Release date: March 29, 2019
Release number: 19-089

Release Details

WASHINGTON, D.C. -The U.S. Consumer Product Safety Commission (CPSC) is announcing a 90-day solicitation seeking applications for a special Pool Safely Grant Program (PSGP) offered to state and local governments. CPSC will award up to $2 million dollars in two-year grants to assist jurisdictions in reducing deaths and injuries from drowning and drain entrapment incidents in pools and spas. The Pool Safely grant program is a part of CPSC's national campaign to make drowning and drain entrapment prevention a critical public safety priority.

The grant program is made possible through the Virginia Graeme Baker Pool and Spa Safety Act (VGB Act), legislation authored and advanced by Rep. Debbie Wasserman Schultz (D-Florida). Congress passed the VGB Act, and President George W. Bush signed the measure into law, in December 2007. The VGB seeks to provide state and local governments with assistance for education, training and enforcement of pool safety requirements.

“CPSC is proud to continue supporting communities in their efforts to educate consumers about drowning and entrapment dangers and to enforce pool safety laws locally,” said CPSC Acting Chairman Ann Marie Buerkle. “This funding will assist state and local programs in continuing this lifesaving work to reduce these drowning tragedies.”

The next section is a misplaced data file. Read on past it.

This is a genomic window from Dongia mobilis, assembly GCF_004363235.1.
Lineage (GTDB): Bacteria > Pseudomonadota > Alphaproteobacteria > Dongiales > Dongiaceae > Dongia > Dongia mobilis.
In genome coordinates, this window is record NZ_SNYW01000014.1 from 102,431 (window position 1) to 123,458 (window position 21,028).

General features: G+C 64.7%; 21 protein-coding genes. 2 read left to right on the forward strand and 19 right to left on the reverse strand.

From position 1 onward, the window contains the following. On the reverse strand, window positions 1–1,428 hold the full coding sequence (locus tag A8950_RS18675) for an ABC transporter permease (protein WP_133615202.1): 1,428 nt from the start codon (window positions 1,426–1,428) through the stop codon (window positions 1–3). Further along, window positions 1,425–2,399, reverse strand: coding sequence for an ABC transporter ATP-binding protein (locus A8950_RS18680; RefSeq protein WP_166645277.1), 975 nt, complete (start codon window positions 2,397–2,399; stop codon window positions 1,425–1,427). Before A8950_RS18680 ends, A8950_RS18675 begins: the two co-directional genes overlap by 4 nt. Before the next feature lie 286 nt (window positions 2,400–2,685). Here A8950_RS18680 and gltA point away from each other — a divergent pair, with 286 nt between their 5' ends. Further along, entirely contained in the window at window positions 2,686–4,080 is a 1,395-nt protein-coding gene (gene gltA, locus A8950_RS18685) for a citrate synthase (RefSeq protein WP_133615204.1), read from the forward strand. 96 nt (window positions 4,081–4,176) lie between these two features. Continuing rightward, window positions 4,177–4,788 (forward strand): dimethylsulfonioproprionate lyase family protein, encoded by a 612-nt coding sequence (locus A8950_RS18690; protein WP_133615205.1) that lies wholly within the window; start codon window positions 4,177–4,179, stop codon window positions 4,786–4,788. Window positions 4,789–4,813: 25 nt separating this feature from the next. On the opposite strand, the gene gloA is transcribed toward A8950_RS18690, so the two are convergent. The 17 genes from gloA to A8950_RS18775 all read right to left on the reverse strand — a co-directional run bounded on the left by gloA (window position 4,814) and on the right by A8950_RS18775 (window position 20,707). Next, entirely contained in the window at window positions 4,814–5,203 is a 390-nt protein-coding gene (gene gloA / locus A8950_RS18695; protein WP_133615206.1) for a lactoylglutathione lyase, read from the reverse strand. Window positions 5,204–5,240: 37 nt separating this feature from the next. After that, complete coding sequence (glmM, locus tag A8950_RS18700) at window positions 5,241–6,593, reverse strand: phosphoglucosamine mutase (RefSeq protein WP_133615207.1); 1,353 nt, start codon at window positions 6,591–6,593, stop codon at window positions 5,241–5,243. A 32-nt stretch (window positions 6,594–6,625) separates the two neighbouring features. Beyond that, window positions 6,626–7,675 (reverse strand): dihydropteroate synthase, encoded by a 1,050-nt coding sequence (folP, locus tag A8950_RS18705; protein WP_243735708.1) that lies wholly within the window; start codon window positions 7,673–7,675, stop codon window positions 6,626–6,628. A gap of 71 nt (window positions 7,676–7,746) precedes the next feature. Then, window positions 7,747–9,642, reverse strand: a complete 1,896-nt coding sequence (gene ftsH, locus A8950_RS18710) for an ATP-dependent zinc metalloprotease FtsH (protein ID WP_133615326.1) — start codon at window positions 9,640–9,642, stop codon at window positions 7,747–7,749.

Applicants must be a state or local government or U .S. Territory that has an enacted or amended state and/or local law(s) that meets the requirements of the Pool and Spa Safety Act (15 U.S.C. 8001), 15 U.S.C. 8004 and 15 U.S.C 8005.

Prospective applicants are encouraged to review the solicitation on Grants.gov, under grant opportunity CPSC-19-001. Applications will be accepted through June 5, 2019.

CPSC's website: www.PoolSafely.gov, has supplemental information about the Pool Safely Grant Program and the VGB Act. Poolsafely.gov has a broad range of free, downloadable information for the general public, state and local officials, the swimming pool and spa community and the media.

The requirements of this child safety law have helped reduce the risk of drowning. The requirements include installing new safety drain covers and physical barriers, such as a fence completely surrounding the pool with self-closing, self-latching gates, and, if the house forms a side of the barrier, using alarms on doors leading to the pool area and/or a power safety cover over the pool.  See additional pool safety tips at: www.poolsafely.gov

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